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New MS treatment using hypertension drugs?

New MS treatment using hypertension drugs?
26th November 2010

Brits in respite care with multiple sclerosis (MS) could soon benefit from a new treatment.

The toxin acrolein has been linked with the development of MS by a group of scientists from Purdue University, who believe a hypertension drug could help to treat the disease.

Acrolein is commonly found in air pollutants, including tobacco smoke and car exhausts, with previous studies having shown that the drug hydralazine can be used to prevent death by this toxin.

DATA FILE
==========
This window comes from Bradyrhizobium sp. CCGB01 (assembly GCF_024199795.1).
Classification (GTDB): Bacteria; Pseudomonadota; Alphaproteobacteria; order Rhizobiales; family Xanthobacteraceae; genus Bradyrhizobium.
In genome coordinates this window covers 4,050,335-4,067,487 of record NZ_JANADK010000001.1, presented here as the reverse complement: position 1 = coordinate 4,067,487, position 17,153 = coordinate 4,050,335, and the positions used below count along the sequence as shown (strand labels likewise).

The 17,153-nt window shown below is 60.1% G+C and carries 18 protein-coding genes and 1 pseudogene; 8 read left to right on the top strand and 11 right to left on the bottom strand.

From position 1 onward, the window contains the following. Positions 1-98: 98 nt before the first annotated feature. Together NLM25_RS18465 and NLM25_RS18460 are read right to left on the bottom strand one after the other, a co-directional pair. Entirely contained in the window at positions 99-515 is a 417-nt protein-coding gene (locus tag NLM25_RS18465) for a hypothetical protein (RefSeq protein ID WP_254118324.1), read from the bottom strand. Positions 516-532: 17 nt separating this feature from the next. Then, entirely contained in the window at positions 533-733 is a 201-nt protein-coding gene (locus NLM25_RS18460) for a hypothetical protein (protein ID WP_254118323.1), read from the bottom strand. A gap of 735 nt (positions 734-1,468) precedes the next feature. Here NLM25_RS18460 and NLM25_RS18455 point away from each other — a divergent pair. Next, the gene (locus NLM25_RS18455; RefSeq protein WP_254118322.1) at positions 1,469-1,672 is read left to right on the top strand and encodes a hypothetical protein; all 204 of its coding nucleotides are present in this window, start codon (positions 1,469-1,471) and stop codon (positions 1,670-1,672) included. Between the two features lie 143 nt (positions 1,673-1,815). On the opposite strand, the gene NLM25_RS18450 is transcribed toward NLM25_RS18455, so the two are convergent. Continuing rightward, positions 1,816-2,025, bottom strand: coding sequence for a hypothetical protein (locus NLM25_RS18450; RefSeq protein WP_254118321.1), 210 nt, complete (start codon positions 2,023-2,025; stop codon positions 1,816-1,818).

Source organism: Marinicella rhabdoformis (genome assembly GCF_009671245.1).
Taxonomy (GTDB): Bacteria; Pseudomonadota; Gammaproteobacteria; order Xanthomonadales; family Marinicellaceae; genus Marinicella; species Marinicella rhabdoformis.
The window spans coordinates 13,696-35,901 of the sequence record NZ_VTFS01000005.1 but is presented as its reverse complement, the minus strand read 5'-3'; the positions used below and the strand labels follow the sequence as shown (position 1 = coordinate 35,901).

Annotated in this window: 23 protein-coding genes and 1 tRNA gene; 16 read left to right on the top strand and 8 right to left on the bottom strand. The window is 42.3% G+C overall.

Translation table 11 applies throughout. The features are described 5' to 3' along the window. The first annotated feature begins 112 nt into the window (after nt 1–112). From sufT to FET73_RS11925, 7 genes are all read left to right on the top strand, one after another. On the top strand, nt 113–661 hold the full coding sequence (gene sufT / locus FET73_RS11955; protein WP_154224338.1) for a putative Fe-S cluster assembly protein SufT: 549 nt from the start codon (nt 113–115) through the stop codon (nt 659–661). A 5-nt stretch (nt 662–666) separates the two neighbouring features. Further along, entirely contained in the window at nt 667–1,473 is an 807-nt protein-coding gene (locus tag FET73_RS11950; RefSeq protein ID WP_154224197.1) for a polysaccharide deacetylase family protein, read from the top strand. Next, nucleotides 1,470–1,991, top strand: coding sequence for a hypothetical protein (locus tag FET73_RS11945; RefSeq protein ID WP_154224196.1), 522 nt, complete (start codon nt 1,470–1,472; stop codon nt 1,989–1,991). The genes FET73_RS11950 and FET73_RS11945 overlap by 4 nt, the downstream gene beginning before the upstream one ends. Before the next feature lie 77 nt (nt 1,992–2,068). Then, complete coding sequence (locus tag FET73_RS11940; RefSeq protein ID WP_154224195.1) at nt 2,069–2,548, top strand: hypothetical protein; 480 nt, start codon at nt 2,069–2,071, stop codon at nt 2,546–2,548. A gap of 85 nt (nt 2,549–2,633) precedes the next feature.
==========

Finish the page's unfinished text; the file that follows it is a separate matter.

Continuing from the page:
Levels of the toxin were elevated by 60 per cent in the spinal cord tissues of mice with a disease similar to multiple sclerosis, which prompted the link and possible treatment to be outlined.

Lead researcher Riyi Shi explained: "The dosage we used for hydralazine in animals is several times lower than the standard dosing for oral hydralazine in human pediatric patients.

"We expect that our study will lead to the development of new neuroprotective therapies for MS."

Research published in the Archives of Neurology in September suggested that asthma medication albuterol could help to curb the impact of MS on patients.

 Read about Barchester expertise in offering multiple sclerosis support.